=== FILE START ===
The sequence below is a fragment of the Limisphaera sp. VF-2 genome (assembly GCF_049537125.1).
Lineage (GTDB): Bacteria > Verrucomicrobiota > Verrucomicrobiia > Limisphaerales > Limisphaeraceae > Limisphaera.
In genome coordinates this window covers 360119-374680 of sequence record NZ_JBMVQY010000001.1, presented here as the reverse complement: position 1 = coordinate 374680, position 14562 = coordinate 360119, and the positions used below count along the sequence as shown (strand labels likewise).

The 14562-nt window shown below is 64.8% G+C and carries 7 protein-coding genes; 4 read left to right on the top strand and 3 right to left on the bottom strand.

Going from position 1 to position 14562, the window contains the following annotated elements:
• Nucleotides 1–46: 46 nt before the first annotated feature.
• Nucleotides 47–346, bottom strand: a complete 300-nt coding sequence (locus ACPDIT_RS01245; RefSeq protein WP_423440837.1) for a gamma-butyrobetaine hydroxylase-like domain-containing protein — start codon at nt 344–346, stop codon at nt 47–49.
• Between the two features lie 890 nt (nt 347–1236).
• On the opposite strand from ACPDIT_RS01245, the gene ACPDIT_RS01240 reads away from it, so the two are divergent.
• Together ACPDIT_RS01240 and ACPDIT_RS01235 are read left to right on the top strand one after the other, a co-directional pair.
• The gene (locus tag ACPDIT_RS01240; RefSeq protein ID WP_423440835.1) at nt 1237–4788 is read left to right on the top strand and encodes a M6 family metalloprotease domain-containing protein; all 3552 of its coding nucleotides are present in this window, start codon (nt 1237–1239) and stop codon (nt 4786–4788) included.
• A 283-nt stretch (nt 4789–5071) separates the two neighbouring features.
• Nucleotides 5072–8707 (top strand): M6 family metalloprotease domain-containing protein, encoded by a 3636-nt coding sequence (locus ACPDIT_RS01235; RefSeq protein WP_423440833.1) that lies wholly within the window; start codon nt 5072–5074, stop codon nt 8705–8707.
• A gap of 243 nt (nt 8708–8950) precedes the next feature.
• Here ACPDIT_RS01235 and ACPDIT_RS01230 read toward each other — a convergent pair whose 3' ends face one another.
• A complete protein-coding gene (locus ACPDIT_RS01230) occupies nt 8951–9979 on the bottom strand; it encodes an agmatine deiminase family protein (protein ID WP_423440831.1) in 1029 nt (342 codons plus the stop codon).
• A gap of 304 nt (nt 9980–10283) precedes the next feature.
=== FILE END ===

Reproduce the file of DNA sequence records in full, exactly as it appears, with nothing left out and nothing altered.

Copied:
The sequence below is a fragment of the Limisphaera sp. VF-2 genome (assembly GCF_049537125.1).
Lineage (GTDB): Bacteria > Verrucomicrobiota > Verrucomicrobiia > Limisphaerales > Limisphaeraceae > Limisphaera.
In genome coordinates this window covers 360119-374680 of sequence record NZ_JBMVQY010000001.1, presented here as the reverse complement: position 1 = coordinate 374680, position 14562 = coordinate 360119, and the positions used below count along the sequence as shown (strand labels likewise).

The 14562-nt window shown below is 64.8% G+C and carries 7 protein-coding genes; 4 read left to right on the top strand and 3 right to left on the bottom strand.

Going from position 1 to position 14562, the window contains the following annotated elements:
• Nucleotides 1–46: 46 nt before the first annotated feature.
• Nucleotides 47–346, bottom strand: a complete 300-nt coding sequence (locus ACPDIT_RS01245; RefSeq protein WP_423440837.1) for a gamma-butyrobetaine hydroxylase-like domain-containing protein — start codon at nt 344–346, stop codon at nt 47–49.
• Between the two features lie 890 nt (nt 347–1236).
• On the opposite strand from ACPDIT_RS01245, the gene ACPDIT_RS01240 reads away from it, so the two are divergent.
• Together ACPDIT_RS01240 and ACPDIT_RS01235 are read left to right on the top strand one after the other, a co-directional pair.
• The gene (locus tag ACPDIT_RS01240; RefSeq protein ID WP_423440835.1) at nt 1237–4788 is read left to right on the top strand and encodes a M6 family metalloprotease domain-containing protein; all 3552 of its coding nucleotides are present in this window, start codon (nt 1237–1239) and stop codon (nt 4786–4788) included.
• A 283-nt stretch (nt 4789–5071) separates the two neighbouring features.
• Nucleotides 5072–8707 (top strand): M6 family metalloprotease domain-containing protein, encoded by a 3636-nt coding sequence (locus ACPDIT_RS01235; RefSeq protein WP_423440833.1) that lies wholly within the window; start codon nt 5072–5074, stop codon nt 8705–8707.
• A gap of 243 nt (nt 8708–8950) precedes the next feature.
• Here ACPDIT_RS01235 and ACPDIT_RS01230 read toward each other — a convergent pair whose 3' ends face one another.
• A complete protein-coding gene (locus ACPDIT_RS01230) occupies nt 8951–9979 on the bottom strand; it encodes an agmatine deiminase family protein (protein ID WP_423440831.1) in 1029 nt (342 codons plus the stop codon).
• A gap of 304 nt (nt 9980–10283) precedes the next feature.